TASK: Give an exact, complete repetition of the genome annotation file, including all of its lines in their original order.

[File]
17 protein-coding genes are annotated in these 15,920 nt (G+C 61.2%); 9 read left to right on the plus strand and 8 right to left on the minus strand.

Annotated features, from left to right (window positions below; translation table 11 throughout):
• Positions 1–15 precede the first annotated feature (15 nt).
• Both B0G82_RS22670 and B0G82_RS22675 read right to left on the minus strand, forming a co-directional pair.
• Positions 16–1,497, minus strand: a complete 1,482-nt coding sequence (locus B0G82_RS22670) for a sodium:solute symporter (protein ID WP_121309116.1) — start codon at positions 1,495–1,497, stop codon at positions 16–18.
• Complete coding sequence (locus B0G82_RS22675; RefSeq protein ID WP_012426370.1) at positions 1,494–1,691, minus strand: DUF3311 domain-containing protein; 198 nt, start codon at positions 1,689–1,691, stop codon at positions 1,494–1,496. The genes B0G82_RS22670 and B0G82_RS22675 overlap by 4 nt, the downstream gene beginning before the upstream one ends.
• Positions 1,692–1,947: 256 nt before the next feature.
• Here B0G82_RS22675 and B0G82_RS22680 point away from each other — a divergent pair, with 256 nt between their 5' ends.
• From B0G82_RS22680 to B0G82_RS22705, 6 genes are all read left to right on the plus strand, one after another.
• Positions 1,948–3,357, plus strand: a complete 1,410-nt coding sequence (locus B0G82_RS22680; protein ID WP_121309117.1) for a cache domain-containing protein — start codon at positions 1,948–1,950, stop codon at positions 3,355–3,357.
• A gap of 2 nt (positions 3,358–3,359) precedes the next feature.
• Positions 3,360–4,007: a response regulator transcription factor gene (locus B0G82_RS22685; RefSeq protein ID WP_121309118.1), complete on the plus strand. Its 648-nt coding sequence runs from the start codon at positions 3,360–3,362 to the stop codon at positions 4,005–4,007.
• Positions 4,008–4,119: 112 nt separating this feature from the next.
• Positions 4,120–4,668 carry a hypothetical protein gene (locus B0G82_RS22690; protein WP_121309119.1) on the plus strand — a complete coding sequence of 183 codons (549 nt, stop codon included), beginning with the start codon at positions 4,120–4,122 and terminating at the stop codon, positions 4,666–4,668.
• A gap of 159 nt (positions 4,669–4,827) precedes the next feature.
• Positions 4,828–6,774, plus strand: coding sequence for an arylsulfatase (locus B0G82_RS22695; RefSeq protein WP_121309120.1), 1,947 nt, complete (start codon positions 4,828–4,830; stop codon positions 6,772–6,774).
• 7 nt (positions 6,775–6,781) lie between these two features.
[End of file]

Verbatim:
17 protein-coding genes are annotated in these 15,920 nt (G+C 61.2%); 9 read left to right on the plus strand and 8 right to left on the minus strand.

Annotated features, from left to right (window positions below; translation table 11 throughout):
• Positions 1–15 precede the first annotated feature (15 nt).
• Both B0G82_RS22670 and B0G82_RS22675 read right to left on the minus strand, forming a co-directional pair.
• Positions 16–1,497, minus strand: a complete 1,482-nt coding sequence (locus B0G82_RS22670) for a sodium:solute symporter (protein ID WP_121309116.1) — start codon at positions 1,495–1,497, stop codon at positions 16–18.
• Complete coding sequence (locus B0G82_RS22675; RefSeq protein ID WP_012426370.1) at positions 1,494–1,691, minus strand: DUF3311 domain-containing protein; 198 nt, start codon at positions 1,689–1,691, stop codon at positions 1,494–1,496. The genes B0G82_RS22670 and B0G82_RS22675 overlap by 4 nt, the downstream gene beginning before the upstream one ends.
• Positions 1,692–1,947: 256 nt before the next feature.
• Here B0G82_RS22675 and B0G82_RS22680 point away from each other — a divergent pair, with 256 nt between their 5' ends.
• From B0G82_RS22680 to B0G82_RS22705, 6 genes are all read left to right on the plus strand, one after another.
• Positions 1,948–3,357, plus strand: a complete 1,410-nt coding sequence (locus B0G82_RS22680; protein ID WP_121309117.1) for a cache domain-containing protein — start codon at positions 1,948–1,950, stop codon at positions 3,355–3,357.
• A gap of 2 nt (positions 3,358–3,359) precedes the next feature.
• Positions 3,360–4,007: a response regulator transcription factor gene (locus B0G82_RS22685; RefSeq protein ID WP_121309118.1), complete on the plus strand. Its 648-nt coding sequence runs from the start codon at positions 3,360–3,362 to the stop codon at positions 4,005–4,007.
• Positions 4,008–4,119: 112 nt separating this feature from the next.
• Positions 4,120–4,668 carry a hypothetical protein gene (locus B0G82_RS22690; protein WP_121309119.1) on the plus strand — a complete coding sequence of 183 codons (549 nt, stop codon included), beginning with the start codon at positions 4,120–4,122 and terminating at the stop codon, positions 4,666–4,668.
• A gap of 159 nt (positions 4,669–4,827) precedes the next feature.
• Positions 4,828–6,774, plus strand: coding sequence for an arylsulfatase (locus B0G82_RS22695; RefSeq protein WP_121309120.1), 1,947 nt, complete (start codon positions 4,828–4,830; stop codon positions 6,772–6,774).
• 7 nt (positions 6,775–6,781) lie between these two features.